The OC and EC concentrations (μg m−3), EC/OC ratios, and OC extraction efficiency results by vehicle group and season are given in Supplementary Figure S2. As expected, OC and EC emissions increase in winter and with vehicle age. Schauer et al.49 found that motor vehicles emitted substantially more carbonaceous particle matter at low temperatures (~0 °C) than at regular temperatures (~24 °C). Similar trends with season and vehicle age were observed previously for PM emissions42, 43. EC/OC ratios are greater in the summer, contrasting with the extraction efficiency of OC, perhaps owing to increased volatilization of SVOCs and faster catalyst and engine warm-up times. EC/OC ratios and OC extraction efficiency correlate negatively (r = −0.52, p < 0.01) for all vehicle test data. Presumably, the EC in PM strongly adsorbs OC, in turn reducing the extraction efficiency.
In Fig. 1b, typical MAC spectra over the 300–550 nm λ range are shown for gasoline vehicle emissions. Similar to BB, light absorption is observed in both the UV and short visible regions, and spectra exhibit strong wavelength dependence (Å abs > 2). Figure 4 shows the MAC365 and Å abs values by season for the vehicle groups. The median and average MAC365 values were higher in winter (median 0.51–0.66 m2 g−1C, average 0.61 ± 0.34–1.10 ± 0.66 m2 g−1C) than in summer (0.15–0.38 m2 g−1C, 0.27 ± 0.30–0.46 ± 0.46 m2 g−1C), while Å abs values exhibited an opposite seasonal variation (winter average 6.29 ± 2.25–6.93 ± 1.53, summer average 9.81 ± 1.50–10.18 ± 1.27). Unlike the OC and EC emissions, the median and average MAC365 did not show a consistent trend across vehicle model year. These results suggest that gasoline vehicles could generate stronger light-absorbing OC emissions under colder conditions, although the season had less of an effect on the light-absorbing properties of OC from vehicles with newer model years (1996 to 2005).
Compared with the BB, the MAC365 values for gasoline vehicle emissions are generally lower (average 0.62 m2 g−1C) and more variable (range, 0.016–4.88 m2 g−1C). However, the average or median MAC365 values of these sources are of similar magnitude. Hence, gasoline vehicle emissions may represent a substantial contribution to BrC in urban regions affected by vehicle emissions. Interestingly, the EC/OC ratio may not be an adequate proxy for understanding the light absorption of methanol extractable OC in gasoline vehicle emissions. Neither the MAC365 nor the Å abs correlate to EC/OC (r = 0.06, p > 0.05 and r = 0.20, p > 0.05; Fig. 2b). This observation is valid even when isolating samples by season (winter and summer), vehicle type (truck and car), or model year. Therefore, the BrC from gasoline vehicles may be compositionally different than BrC from BB. The extraction efficiency of OC from gasoline vehicle emissions (75.9 ± 9.42%) is lower than the extraction efficiency of OC from BB (>90%), and the light absorption of the residual OC is uncertain. Chen and Bond32 found that higher BB temperatures can generate more light-absorbing OC and suggest that macromolecules containing both conjugated aromatic rings and functional groups are responsible for the light absorption. Di Lorenzo and Young50 compared the contributions of high- and low-molecular weight compounds to light absorption using aged BB aerosols and observed large molecular weight (>1000 Da) components as the dominant contributors. Thermodenuder measurements performed to characterize light-absorbing OC in BB aerosols as a function of volatility also demonstrated that extremely low volatility OC contributed most to light absorption14. The non-extracted OC fraction in gasoline vehicle emissions is likely hydrophobic or high molecular weight compounds with conjugated double-bonded carbon structures (e.g., PAHs). Their light absorption properties require further study.
Imaginary part of the complex refractive index
In this study, the k value of extractable organic matter — another measure of BrC — from BB and gasoline vehicle emissions was calculated based on the spectroscopic data measured in this study. The calculation method and resulting k values are given in the Supplementary Information and Table S5, respectively. The median k values of BB samples at wavelengths of 365, 405 and 550 nm are 0.026, 0.014 and 0.0020, respectively, and of the same magnitude as those k values estimated by Lack et al.51 (404 nm, 0.009) and Li et al.47 (400 nm, 0.041; 550 nm, 0.005) but 5–10 times lower than the values from Saleh et al.14 (550 nm, ~0.01–0.03). Li et al.47 calculated the k value using the same method as this study (solvent extracts based); Lack et al.51 and Saleh et al.14 performed optical closure with Mie theory calculations to retrieve effective k values. The optical closure method has large uncertainties since the real particle morphology may greatly deviate from the idealized spherical Mie model. The discrepancies between these studies in k estimation might be caused by the difference in both method and BB (biomass fuel and burn conditions). The median k values of gasoline vehicle emissions at 365, 405 and 550 nm are 0.013, 0.0086 and 0.0015 in winter, respectively, and approximately two times the values in summer. Therefore, treating organic aerosol as non-absorbing particles would underestimate the radiative effect of organic aerosols, especially in urban areas where motor vehicle emissions are a substantial fraction of the aerosol.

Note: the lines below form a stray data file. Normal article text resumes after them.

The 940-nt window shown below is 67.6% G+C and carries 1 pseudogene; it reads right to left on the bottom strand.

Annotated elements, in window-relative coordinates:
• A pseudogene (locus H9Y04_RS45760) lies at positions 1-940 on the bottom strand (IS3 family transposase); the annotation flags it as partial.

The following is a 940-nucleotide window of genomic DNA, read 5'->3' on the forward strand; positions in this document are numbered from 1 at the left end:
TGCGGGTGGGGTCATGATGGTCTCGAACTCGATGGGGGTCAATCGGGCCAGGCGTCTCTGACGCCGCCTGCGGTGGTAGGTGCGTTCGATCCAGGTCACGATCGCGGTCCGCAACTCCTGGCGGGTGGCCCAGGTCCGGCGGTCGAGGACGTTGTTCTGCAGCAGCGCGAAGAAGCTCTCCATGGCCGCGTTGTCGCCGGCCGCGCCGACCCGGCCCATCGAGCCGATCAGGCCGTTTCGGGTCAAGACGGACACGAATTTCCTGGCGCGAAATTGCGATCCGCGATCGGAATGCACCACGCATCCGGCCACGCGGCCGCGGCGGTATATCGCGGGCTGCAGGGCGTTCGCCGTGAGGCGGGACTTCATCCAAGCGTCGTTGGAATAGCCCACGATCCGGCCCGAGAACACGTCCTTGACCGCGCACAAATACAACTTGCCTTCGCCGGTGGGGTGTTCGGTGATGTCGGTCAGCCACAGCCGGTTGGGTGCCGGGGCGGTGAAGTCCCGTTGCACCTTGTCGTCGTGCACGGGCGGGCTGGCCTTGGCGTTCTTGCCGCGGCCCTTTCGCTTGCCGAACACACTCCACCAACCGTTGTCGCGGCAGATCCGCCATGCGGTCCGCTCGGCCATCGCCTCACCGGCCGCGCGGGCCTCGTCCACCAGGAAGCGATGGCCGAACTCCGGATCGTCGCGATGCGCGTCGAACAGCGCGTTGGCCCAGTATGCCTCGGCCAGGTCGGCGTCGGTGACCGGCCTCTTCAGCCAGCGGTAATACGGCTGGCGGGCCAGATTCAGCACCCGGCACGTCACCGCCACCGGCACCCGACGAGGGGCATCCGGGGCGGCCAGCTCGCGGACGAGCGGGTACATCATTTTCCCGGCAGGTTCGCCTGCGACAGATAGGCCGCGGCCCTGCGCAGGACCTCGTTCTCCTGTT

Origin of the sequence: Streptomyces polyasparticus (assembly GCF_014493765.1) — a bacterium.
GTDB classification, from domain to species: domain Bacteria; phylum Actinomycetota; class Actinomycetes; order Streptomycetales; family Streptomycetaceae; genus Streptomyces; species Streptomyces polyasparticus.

This study measured the light absorption of methanol-extractable OC derived from BB and gasoline vehicle emissions, which exhibited strong wavelength dependence with Åabs values much higher than 2. The OC generated during BB under high temperature or flaming combustion shows strong light absorption; the biomass fuel type may also play a role in the light-absorbing properties of OC generated from BB. However, how biomass fuel type affects the light absorption of OC from BB is uncertain and merits further study. Gasoline vehicles tend to emit stronger light-absorbing OC in winter than in summer. Compared to BB, the light absorption of OC from gasoline vehicle emissions was of the same magnitude but weaker, suggesting the importance of gasoline vehicle emissions as a BrC source in urban regions. Non-extractable OC accounted for a substantial part (~25%) of the total OC from gasoline vehicle emissions, and further study to measure its potential light-absorbing properties is warranted.
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This work was funded by the U.S. Environmental Protection Agency. We thank B. Gullett and J. Aurell for assistance with field and laboratory biomass burning sampling, and R. Baldauf for assistance with motor vehicle emission sampling. The views expressed in this article are those of the authors and do not necessarily represent the views or policies of the U.S. Environmental Protection Agency.
The authors declare that they have no competing interests.
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Xie, M., Hays, M.D. & Holder, A.L. Light-absorbing organic carbon from prescribed and laboratory biomass burning and gasoline vehicle emissions. Sci Rep 7, 7318 (2017). https://doi.org/10.1038/s41598-017-06981-8